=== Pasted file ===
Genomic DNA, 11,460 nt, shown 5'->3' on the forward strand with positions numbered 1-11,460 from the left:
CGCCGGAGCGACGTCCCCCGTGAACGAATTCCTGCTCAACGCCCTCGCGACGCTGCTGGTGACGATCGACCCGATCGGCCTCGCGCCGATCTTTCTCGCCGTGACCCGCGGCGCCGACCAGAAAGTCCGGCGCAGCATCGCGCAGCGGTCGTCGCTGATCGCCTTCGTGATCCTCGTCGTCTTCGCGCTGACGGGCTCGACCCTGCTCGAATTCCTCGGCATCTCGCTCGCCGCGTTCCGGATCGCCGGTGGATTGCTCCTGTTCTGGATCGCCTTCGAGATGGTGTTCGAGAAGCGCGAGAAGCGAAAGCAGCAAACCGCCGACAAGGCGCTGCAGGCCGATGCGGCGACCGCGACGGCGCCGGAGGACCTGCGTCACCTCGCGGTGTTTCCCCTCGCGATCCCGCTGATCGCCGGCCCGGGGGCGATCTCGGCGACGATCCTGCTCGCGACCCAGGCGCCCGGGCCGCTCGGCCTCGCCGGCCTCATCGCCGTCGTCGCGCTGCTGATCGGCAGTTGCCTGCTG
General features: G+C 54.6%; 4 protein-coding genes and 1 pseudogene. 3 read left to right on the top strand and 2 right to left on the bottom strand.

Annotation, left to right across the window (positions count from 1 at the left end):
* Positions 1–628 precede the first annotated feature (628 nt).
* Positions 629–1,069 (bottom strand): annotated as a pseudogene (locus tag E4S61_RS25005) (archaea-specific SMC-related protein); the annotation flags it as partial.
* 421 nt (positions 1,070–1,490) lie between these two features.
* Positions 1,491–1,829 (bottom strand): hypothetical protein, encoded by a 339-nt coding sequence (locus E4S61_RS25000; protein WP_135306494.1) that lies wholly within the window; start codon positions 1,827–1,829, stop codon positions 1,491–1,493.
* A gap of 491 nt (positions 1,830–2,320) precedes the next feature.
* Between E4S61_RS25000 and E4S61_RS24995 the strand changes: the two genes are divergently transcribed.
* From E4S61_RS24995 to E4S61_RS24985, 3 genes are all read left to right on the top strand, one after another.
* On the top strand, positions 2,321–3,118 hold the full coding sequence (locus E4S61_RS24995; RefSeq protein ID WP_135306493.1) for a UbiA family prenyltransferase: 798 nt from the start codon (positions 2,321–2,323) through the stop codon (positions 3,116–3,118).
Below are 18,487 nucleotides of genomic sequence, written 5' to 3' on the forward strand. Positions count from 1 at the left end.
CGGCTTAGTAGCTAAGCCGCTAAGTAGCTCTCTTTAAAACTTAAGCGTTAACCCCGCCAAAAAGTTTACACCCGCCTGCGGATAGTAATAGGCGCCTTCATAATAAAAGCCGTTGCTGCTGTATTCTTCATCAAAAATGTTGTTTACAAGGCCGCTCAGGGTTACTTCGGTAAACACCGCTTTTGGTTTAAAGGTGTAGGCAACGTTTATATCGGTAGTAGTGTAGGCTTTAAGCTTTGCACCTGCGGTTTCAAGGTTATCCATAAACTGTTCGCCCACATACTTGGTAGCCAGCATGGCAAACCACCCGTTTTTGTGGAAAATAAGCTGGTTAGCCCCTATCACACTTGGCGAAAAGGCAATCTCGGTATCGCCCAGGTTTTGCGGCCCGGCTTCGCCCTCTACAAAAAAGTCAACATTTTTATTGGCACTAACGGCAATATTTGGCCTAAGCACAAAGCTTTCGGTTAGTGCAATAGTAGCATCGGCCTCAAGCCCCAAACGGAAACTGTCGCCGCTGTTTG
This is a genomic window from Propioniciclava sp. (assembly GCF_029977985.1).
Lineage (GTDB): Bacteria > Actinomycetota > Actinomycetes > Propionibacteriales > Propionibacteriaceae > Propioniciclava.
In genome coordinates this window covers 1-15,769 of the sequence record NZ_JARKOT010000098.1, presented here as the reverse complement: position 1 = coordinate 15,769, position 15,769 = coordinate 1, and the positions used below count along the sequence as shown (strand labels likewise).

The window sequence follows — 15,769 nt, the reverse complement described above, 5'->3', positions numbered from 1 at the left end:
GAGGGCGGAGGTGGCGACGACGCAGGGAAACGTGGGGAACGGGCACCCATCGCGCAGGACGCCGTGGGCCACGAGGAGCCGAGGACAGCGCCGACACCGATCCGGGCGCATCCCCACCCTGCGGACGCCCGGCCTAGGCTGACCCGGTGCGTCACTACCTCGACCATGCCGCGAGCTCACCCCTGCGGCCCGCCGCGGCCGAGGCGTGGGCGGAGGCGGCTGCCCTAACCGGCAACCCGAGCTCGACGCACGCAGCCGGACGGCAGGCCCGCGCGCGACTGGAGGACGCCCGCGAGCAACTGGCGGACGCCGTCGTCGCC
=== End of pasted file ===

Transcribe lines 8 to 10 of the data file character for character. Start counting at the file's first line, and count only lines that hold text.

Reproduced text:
* Positions 1,491–1,829 (bottom strand): hypothetical protein, encoded by a 339-nt coding sequence (locus E4S61_RS25000; protein WP_135306494.1) that lies wholly within the window; start codon positions 1,827–1,829, stop codon positions 1,491–1,493.
* A gap of 491 nt (positions 1,830–2,320) precedes the next feature.
* Between E4S61_RS25000 and E4S61_RS24995 the strand changes: the two genes are divergently transcribed.